This opinion will be unpublished and

may not be cited except as provided by

Minn. Stat. § 480A.08, subd. 3 (2006).






Avonne L. Winston,


Minneapolis Public Housing Authority,


Filed August 7, 2007


Peterson, Judge


 Minneapolis Public Housing Authority


Avonne L. Winston, 3511 Logan Avenue North, Minneapolis, MN  55412 (pro se relator)


Kenneth V. Parsons, Minneapolis Public Housing Authority, 1001 Washington Avenue North, Minneapolis, MN  55401 (for Minneapolis Public Housing Authority)


            Considered and decided by Shumaker, Presiding Judge; Peterson, Judge; and Ross, Judge.

U N P U B L I S H E D   O P I N I O N




            In this appeal from a termination of her rental assistance, relator argues that the public housing authority improperly overturned the decision of the hearing officer and that her alleged involvement in criminal activity was an insufficient basis for terminating her assistance.  We reverse.


            Relator Avonne Winston appeals the Minneapolis Public Housing Authority’s (MPHA) decision to terminate her rental assistance.  In March 2006, the MPHA learned that Winston, a recipient of rental assistance, had been charged with check forgery for her participation in a check-forgery ring.  MPHA representatives met with Winston on April 11, 2006, regarding the pending criminal charges.  Winston stated that she had “nothing to [do] with this but was involved with this because she is related to [a lot] of the defendants,” that she was “wanted as a witness in this incident” and that “she is still waiting on the outcome” of the charge.  MPHA representatives also asked Winston about a 1998 incident that resulted in criminal charges.  Winston explained that while she was charged with possession of a firearm and terroristic threats in 1998, she was convicted only of removing a serial number from a firearm.

            On April 24, 2006, the MPHA issued written notice to Winston that her rental assistance was terminated effective June 30, 2006.  According to the notice, “[t]he reason for th[e] termination is [t]he family may not commit fraud, bribery, or any other corrupt or criminal act in connection with a Federal Housing Program.  The family, guest or persons under the tenant[’]s control must not engage in drug-related or violent criminal activity near [the] premises.”  According to the record, a hearing was held on May 24, 2006.  The hearing officer determined that the “MPHA did not sustain its burden of proof that Avonne Winston was guilty of a Forgery charge, which is denied by Avonne Winston and awaits trial or adjudication.” 

            The hearing officer determined that “[t]he evidence presented by MPHA would require the Hearing Officer to speculate as to the validity of the pending charge.”  The hearing officer also determined that the reduction of the 1998 weapons charge to a “misdemeanor charge of Removing Serial Number Of Pistol on [July 2, 1998] by a plea agreement with the prosecutor to close out the charge without further penalty[,] indicates that there was not sufficient evidence to prosecute her on a felony gun charge.”  The hearing officer determined that the MPHA “did not present sufficient justiciable evidence, at this time, to sustain its burden of proof for denial of section 8 rental assistance benefits to Avonne Winston.”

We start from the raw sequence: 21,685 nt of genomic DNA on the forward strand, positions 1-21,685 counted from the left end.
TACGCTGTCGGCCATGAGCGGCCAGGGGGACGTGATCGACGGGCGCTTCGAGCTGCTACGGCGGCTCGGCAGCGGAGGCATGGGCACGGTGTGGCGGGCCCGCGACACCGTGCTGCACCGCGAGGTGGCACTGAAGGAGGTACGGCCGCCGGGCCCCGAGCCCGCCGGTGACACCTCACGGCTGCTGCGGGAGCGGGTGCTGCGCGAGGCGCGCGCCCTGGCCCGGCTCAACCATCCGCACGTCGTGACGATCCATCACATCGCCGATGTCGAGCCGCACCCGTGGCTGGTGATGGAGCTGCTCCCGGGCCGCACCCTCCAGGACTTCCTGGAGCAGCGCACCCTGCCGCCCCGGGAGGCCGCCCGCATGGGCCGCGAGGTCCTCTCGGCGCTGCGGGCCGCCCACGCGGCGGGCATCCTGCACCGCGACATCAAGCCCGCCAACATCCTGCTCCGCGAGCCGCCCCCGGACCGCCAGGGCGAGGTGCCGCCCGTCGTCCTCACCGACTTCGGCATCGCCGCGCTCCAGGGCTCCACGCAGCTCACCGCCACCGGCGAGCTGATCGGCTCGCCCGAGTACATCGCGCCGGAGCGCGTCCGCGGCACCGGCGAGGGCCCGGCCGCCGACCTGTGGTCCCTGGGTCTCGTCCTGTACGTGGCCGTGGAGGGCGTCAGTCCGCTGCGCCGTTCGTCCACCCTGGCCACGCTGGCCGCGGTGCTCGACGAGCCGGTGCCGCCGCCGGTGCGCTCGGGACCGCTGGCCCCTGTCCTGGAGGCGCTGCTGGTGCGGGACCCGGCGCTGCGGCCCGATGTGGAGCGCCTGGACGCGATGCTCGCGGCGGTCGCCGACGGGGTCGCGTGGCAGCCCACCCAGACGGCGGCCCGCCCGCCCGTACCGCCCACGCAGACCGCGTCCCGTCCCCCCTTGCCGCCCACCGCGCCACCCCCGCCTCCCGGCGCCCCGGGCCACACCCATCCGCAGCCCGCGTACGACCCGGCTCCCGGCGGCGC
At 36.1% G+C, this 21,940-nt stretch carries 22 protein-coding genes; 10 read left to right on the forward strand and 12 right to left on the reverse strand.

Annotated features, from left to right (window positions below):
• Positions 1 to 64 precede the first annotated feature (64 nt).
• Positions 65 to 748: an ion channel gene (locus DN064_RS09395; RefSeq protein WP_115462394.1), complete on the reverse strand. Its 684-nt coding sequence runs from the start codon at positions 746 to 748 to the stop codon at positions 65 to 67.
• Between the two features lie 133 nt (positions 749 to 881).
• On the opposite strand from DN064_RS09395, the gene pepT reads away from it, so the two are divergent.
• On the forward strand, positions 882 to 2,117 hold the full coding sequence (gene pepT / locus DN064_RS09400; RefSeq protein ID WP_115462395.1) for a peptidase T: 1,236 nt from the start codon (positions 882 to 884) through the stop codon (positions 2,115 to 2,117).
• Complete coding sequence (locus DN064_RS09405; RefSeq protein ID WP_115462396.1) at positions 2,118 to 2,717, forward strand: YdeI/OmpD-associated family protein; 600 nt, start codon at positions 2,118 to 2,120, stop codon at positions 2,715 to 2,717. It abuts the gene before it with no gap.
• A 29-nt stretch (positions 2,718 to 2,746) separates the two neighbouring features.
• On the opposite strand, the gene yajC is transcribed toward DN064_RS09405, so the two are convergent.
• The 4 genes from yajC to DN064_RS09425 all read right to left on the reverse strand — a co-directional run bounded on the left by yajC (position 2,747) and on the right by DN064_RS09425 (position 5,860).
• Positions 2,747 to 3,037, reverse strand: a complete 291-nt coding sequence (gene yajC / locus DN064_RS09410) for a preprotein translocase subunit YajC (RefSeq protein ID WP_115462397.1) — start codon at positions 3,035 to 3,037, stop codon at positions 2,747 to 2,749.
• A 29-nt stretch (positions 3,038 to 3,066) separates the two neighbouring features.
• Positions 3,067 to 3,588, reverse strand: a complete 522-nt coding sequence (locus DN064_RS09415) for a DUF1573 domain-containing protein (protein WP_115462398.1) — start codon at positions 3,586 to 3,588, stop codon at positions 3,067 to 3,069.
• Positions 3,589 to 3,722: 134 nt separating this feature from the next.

On June 9, 2006, the MPHA issued its decision overturning the hearing officer’s decision.  The MPHA determined that the hearing officer had improperly required the allegations of criminal activity to be proved beyond a reasonable doubt, rather than by a preponderance of the evidence as required by federal regulations.  The MPHA determined that if the hearing officer had used the correct standard, the evidence presented at the hearing would have been sufficient to terminate Winston’s benefits.  On July 31, 2006, the MPHA issued its written notice that it intended to terminate Winston’s rental assistance effective August 31, 2006.  This certiorari appeal followed.


            Winston argues that the MPHA unlawfully terminated her rental assistance contrary to the decision of the hearing officer based on her alleged criminal activity.

            When a public housing authority (PHA) terminates an individual’s section-8 rental assistance after a hearing, it acts in a quasi-judicial capacity.  Carter v. Olmsted County Hous. & Redevelopment Auth., 574 N.W.2d 725, 729 (Minn. App. 1998).  “An agency’s quasi-judicial determinations will be upheld unless they are unconstitutional, outside the agency’s jurisdiction, procedurally defective, based on an erroneous legal theory, unsupported by substantial evidence, or arbitrary and capricious.”  Id.